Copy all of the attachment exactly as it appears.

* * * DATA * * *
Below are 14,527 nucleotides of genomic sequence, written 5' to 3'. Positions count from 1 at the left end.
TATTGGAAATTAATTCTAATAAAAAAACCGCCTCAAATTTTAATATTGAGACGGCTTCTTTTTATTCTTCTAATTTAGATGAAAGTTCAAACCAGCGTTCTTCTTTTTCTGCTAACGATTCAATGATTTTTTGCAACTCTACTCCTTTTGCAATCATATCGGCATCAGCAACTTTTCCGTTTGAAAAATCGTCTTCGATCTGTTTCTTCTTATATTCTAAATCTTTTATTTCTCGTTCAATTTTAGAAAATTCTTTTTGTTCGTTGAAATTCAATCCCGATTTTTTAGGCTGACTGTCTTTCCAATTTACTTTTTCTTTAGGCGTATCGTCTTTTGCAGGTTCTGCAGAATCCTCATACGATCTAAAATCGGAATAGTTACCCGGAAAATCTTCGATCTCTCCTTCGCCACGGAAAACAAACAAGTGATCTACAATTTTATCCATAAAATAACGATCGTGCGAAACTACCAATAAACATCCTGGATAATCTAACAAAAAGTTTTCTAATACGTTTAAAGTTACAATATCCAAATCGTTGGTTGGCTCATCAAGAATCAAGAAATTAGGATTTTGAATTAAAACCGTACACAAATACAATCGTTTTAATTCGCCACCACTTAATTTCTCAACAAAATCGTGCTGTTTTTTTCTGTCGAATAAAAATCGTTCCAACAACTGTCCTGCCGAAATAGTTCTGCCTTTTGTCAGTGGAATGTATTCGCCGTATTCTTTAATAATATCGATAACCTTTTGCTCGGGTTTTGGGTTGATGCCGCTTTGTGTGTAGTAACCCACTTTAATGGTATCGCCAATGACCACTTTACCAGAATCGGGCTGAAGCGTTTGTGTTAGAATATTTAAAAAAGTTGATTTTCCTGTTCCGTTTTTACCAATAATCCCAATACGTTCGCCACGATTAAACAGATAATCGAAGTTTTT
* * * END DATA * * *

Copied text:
Below are 14,527 nucleotides of genomic sequence, written 5' to 3'. Positions count from 1 at the left end.
TATTGGAAATTAATTCTAATAAAAAAACCGCCTCAAATTTTAATATTGAGACGGCTTCTTTTTATTCTTCTAATTTAGATGAAAGTTCAAACCAGCGTTCTTCTTTTTCTGCTAACGATTCAATGATTTTTTGCAACTCTACTCCTTTTGCAATCATATCGGCATCAGCAACTTTTCCGTTTGAAAAATCGTCTTCGATCTGTTTCTTCTTATATTCTAAATCTTTTATTTCTCGTTCAATTTTAGAAAATTCTTTTTGTTCGTTGAAATTCAATCCCGATTTTTTAGGCTGACTGTCTTTCCAATTTACTTTTTCTTTAGGCGTATCGTCTTTTGCAGGTTCTGCAGAATCCTCATACGATCTAAAATCGGAATAGTTACCCGGAAAATCTTCGATCTCTCCTTCGCCACGGAAAACAAACAAGTGATCTACAATTTTATCCATAAAATAACGATCGTGCGAAACTACCAATAAACATCCTGGATAATCTAACAAAAAGTTTTCTAATACGTTTAAAGTTACAATATCCAAATCGTTGGTTGGCTCATCAAGAATCAAGAAATTAGGATTTTGAATTAAAACCGTACACAAATACAATCGTTTTAATTCGCCACCACTTAATTTCTCAACAAAATCGTGCTGTTTTTTTCTGTCGAATAAAAATCGTTCCAACAACTGTCCTGCCGAAATAGTTCTGCCTTTTGTCAGTGGAATGTATTCGCCGTATTCTTTAATAATATCGATAACCTTTTGCTCGGGTTTTGGGTTGATGCCGCTTTGTGTGTAGTAACCCACTTTAATGGTATCGCCAATGACCACTTTACCAGAATCGGGCTGAAGCGTTTGTGTTAGAATATTTAAAAAAGTTGATTTTCCTGTTCCGTTTTTACCAATAATCCCAATACGTTCGCCACGATTAAACAGATAATCGAAGTTTTT